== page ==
4:25 have a class, but really the understanding that the dictionary is the thing that really holds most of the stuff to do with the class.
4:33 That's pretty interesting, right? So this is where it's stored. Now, question is, are these different dictionaries? Are they copies? What's the story?
4:42 So what we can actually do is we can go and look at the locations of the dictionaries. We could say "this is going to be the id of d, for d in dicts".
4:52 And we could just print those, print the locations. And If we look at that, what this is telling us is these are the memory
4:59 locations of the dictionaries of the classes. And so the same class, over and over and over again,
5:05 right? Those are different. So what that's telling you is there's every time you say
5:09 a new class, you get a new dictionary and that allocates some bits that are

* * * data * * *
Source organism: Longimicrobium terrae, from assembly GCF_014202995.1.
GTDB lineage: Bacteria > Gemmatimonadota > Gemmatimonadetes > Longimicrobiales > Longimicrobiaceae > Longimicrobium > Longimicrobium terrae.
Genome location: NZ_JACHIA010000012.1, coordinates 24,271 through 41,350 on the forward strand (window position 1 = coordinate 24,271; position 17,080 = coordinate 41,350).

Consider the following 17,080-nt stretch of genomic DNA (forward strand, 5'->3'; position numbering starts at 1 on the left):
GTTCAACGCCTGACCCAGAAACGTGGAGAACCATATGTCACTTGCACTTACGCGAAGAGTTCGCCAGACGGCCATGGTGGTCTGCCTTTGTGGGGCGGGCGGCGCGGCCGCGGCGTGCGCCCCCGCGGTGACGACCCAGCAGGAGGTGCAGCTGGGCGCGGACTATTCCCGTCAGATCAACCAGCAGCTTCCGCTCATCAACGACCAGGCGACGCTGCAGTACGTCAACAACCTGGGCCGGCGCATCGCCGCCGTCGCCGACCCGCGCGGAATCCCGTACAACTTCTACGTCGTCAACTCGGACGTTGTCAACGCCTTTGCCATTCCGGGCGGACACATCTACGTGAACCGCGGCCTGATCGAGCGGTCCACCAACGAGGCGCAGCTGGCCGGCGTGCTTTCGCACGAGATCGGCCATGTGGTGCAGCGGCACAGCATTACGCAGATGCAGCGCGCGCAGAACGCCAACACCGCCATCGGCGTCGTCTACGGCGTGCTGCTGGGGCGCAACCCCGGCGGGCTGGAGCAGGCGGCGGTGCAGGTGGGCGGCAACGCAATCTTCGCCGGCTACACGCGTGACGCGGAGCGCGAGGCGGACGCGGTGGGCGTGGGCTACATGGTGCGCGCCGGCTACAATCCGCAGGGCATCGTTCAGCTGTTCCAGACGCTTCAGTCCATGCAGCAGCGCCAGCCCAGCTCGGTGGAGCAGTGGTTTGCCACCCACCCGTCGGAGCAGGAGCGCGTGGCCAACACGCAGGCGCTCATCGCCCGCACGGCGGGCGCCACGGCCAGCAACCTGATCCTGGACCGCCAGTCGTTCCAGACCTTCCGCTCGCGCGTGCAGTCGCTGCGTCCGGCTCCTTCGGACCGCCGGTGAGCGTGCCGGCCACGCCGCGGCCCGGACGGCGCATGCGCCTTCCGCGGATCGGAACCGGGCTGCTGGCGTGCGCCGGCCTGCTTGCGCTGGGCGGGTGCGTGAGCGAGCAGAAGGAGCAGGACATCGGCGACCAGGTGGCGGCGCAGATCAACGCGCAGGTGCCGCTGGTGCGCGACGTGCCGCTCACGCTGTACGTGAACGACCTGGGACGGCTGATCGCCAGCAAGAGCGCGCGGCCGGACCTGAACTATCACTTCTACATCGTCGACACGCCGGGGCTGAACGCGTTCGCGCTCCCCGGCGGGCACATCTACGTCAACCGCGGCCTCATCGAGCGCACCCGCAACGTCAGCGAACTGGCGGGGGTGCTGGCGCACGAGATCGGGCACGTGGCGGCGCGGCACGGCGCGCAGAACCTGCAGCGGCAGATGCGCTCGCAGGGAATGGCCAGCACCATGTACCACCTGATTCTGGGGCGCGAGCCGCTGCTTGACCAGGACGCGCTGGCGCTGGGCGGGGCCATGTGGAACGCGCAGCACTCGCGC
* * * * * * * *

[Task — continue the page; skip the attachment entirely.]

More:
5:13 required to be tracked and managed in memory for every single one of these. In particular, as I said at the beginning,
5:21 that you've got to keep track of the entries, right? You can see thing1, thing1, thing1, now the value of that string
5:29 is actually reused, but, the fact that it's appearing over and over, you still have to keep track of that in the dictionary,
5:35 right? And that takes a lot of space, relatively. Over here, we've got new dictionaries. You might wonder,
5:41 why is that required? So let's go over here and say things, go to the last thing, I don't know which one it is, but we're going to say that,
5:51 um, it was thing1 and thing2, those are its two fields. Let's say we want to give it a thing3. Python is a dynamic language,
5:59 and will let you just dynamically apply these things. Now, PyCharm says "you're asking for a hurt here", but you can tell PyCharm